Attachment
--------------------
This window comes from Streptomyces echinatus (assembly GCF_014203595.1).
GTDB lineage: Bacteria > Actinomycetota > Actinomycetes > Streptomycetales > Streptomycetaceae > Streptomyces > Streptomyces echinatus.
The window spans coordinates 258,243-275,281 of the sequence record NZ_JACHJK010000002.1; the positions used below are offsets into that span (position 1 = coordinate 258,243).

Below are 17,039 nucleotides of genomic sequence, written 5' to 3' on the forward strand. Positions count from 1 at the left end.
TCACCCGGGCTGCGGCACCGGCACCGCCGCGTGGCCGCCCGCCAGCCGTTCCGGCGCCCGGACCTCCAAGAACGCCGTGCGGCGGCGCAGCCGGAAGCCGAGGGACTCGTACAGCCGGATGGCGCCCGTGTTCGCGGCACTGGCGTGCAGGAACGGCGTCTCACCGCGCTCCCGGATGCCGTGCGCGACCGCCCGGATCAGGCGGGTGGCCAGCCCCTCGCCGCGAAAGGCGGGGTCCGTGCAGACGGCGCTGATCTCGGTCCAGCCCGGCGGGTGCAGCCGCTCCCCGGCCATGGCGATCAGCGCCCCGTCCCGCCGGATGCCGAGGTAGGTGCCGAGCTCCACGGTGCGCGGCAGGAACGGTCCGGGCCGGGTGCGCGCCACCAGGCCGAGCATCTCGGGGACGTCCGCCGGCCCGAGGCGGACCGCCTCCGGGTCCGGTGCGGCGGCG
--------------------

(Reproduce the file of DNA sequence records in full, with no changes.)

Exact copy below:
This window comes from Streptomyces echinatus (assembly GCF_014203595.1).
GTDB lineage: Bacteria > Actinomycetota > Actinomycetes > Streptomycetales > Streptomycetaceae > Streptomyces > Streptomyces echinatus.
The window spans coordinates 258,243-275,281 of the sequence record NZ_JACHJK010000002.1; the positions used below are offsets into that span (position 1 = coordinate 258,243).

Below are 17,039 nucleotides of genomic sequence, written 5' to 3' on the forward strand. Positions count from 1 at the left end.
TCACCCGGGCTGCGGCACCGGCACCGCCGCGTGGCCGCCCGCCAGCCGTTCCGGCGCCCGGACCTCCAAGAACGCCGTGCGGCGGCGCAGCCGGAAGCCGAGGGACTCGTACAGCCGGATGGCGCCCGTGTTCGCGGCACTGGCGTGCAGGAACGGCGTCTCACCGCGCTCCCGGATGCCGTGCGCGACCGCCCGGATCAGGCGGGTGGCCAGCCCCTCGCCGCGAAAGGCGGGGTCCGTGCAGACGGCGCTGATCTCGGTCCAGCCCGGCGGGTGCAGCCGCTCCCCGGCCATGGCGATCAGCGCCCCGTCCCGCCGGATGCCGAGGTAGGTGCCGAGCTCCACGGTGCGCGGCAGGAACGGTCCGGGCCGGGTGCGCGCCACCAGGCCGAGCATCTCGGGGACGTCCGCCGGCCCGAGGCGGACCGCCTCCGGGTCCGGTGCGGCGGCG